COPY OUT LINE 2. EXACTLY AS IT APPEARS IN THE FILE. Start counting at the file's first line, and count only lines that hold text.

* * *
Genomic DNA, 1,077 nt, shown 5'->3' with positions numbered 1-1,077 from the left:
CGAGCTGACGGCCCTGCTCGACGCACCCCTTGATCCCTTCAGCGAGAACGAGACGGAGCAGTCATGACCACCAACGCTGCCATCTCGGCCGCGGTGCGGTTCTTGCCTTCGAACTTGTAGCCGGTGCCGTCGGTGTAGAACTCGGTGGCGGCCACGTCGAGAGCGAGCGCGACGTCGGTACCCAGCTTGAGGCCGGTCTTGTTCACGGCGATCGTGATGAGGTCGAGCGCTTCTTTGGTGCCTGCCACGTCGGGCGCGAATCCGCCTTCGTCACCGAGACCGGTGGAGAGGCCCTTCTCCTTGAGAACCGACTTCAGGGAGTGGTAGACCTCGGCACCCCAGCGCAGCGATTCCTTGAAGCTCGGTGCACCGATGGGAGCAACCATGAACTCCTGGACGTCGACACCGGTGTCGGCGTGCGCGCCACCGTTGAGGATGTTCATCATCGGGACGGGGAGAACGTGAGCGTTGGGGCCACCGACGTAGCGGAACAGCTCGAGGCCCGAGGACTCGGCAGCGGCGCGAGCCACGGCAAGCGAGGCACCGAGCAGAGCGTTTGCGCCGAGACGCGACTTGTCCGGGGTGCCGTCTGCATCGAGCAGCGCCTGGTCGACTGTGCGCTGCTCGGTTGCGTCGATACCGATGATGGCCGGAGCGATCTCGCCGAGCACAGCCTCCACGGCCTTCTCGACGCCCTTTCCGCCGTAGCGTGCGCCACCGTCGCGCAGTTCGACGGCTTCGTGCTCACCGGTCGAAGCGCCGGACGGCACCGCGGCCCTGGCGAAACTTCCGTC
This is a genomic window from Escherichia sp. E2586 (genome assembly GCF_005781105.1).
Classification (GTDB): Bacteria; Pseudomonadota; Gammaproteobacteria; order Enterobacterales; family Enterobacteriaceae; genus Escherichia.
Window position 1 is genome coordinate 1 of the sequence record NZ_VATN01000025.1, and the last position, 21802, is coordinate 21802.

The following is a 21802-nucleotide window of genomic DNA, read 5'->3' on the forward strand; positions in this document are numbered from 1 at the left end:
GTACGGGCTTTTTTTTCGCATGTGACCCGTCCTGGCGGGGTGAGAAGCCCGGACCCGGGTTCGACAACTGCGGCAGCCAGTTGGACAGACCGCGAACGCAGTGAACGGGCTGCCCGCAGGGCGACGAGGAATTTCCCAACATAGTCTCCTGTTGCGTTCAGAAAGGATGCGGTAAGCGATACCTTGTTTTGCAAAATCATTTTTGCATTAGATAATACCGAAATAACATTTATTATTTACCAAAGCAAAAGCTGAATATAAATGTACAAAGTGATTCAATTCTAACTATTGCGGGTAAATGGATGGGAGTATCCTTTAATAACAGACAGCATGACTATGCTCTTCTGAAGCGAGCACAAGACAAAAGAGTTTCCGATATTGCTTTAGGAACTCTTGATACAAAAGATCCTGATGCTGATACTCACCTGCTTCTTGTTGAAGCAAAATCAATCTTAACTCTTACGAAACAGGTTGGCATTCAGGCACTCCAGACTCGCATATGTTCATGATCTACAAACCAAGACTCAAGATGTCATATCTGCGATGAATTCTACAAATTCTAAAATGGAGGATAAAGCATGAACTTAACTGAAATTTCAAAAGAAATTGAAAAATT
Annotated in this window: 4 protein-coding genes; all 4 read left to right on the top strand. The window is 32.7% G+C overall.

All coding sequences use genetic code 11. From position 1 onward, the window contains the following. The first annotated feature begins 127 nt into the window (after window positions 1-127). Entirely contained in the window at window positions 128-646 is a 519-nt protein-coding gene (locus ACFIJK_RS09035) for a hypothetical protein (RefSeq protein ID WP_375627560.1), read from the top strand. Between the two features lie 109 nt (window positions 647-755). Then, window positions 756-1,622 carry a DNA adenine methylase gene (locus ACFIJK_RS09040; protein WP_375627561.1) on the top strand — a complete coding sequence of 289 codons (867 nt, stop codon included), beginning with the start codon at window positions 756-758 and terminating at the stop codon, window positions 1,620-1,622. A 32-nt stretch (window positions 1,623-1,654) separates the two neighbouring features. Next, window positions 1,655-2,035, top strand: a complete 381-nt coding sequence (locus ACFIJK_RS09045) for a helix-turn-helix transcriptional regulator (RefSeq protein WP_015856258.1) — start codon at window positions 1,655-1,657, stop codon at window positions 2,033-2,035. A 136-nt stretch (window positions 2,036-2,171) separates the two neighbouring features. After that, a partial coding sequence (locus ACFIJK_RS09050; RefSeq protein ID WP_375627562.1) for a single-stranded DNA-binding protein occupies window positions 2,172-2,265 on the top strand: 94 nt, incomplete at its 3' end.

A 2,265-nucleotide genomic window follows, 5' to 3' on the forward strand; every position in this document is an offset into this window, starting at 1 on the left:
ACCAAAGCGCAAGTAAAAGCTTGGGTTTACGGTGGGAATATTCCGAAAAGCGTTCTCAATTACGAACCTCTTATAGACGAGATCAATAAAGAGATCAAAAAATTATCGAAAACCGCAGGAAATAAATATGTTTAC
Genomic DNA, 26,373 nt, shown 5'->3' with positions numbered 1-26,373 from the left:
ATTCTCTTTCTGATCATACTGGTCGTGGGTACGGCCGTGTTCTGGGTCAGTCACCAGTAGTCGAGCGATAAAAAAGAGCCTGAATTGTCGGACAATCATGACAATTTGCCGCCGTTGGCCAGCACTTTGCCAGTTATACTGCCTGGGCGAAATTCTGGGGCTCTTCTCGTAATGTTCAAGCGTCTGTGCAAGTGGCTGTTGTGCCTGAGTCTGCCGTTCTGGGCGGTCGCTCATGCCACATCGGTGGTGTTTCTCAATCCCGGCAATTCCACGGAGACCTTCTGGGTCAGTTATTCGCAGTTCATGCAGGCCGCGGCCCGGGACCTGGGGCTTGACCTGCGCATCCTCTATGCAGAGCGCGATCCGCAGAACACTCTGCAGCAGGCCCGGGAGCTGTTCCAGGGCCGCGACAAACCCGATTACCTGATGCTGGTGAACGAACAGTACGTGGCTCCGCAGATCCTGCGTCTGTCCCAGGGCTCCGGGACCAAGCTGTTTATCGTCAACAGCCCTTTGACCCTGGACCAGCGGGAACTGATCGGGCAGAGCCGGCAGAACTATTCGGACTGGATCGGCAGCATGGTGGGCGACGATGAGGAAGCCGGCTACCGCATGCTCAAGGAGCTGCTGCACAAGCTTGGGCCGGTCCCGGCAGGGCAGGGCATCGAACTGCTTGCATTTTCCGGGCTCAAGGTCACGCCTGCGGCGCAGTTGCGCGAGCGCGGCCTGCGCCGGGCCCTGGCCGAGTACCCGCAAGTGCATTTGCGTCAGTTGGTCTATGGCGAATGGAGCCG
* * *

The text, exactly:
CGAGCTGACGGCCCTGCTCGACGCACCCCTTGATCCCTTCAGCGAGAACGAGACGGAGCAGTCATGACCACCAACGCTGCCATCTCGGCCGCGGTGCGGTTCTTGCCTTCGAACTTGTAGCCGGTGCCGTCGGTGTAGAACTCGGTGGCGGCCACGTCGAGAGCGAGCGCGACGTCGGTACCCAGCTTGAGGCCGGTCTTGTTCACGGCGATCGTGATGAGGTCGAGCGCTTCTTTGGTGCCTGCCACGTCGGGCGCGAATCCGCCTTCGTCACCGAGACCGGTGGAGAGGCCCTTCTCCTTGAGAACCGACTTCAGGGAGTGGTAGACCTCGGCACCCCAGCGCAGCGATTCCTTGAAGCTCGGTGCACCGATGGGAGCAACCATGAACTCCTGGACGTCGACACCGGTGTCGGCGTGCGCGCCACCGTTGAGGATGTTCATCATCGGGACGGGGAGAACGTGAGCGTTGGGGCCACCGACGTAGCGGAACAGCTCGAGGCCCGAGGACTCGGCAGCGGCGCGAGCCACGGCAAGCGAGGCACCGAGCAGAGCGTTTGCGCCGAGACGCGACTTGTCCGGGGTGCCGTCTGCATCGAGCAGCGCCTGGTCGACTGTGCGCTGCTCGGTTGCGTCGATACCGATGATGGCCGGAGCGATCTCGCCGAGCACAGCCTCCACGGCCTTCTCGACGCCCTTTCCGCCGTAGCGTGCGCCACCGTCGCGCAGTTCGACGGCTTCGTGCTCACCGGTCGAAGCGCCGGACGGCACCGCGGCCCTGGCGAAACTTCCGTC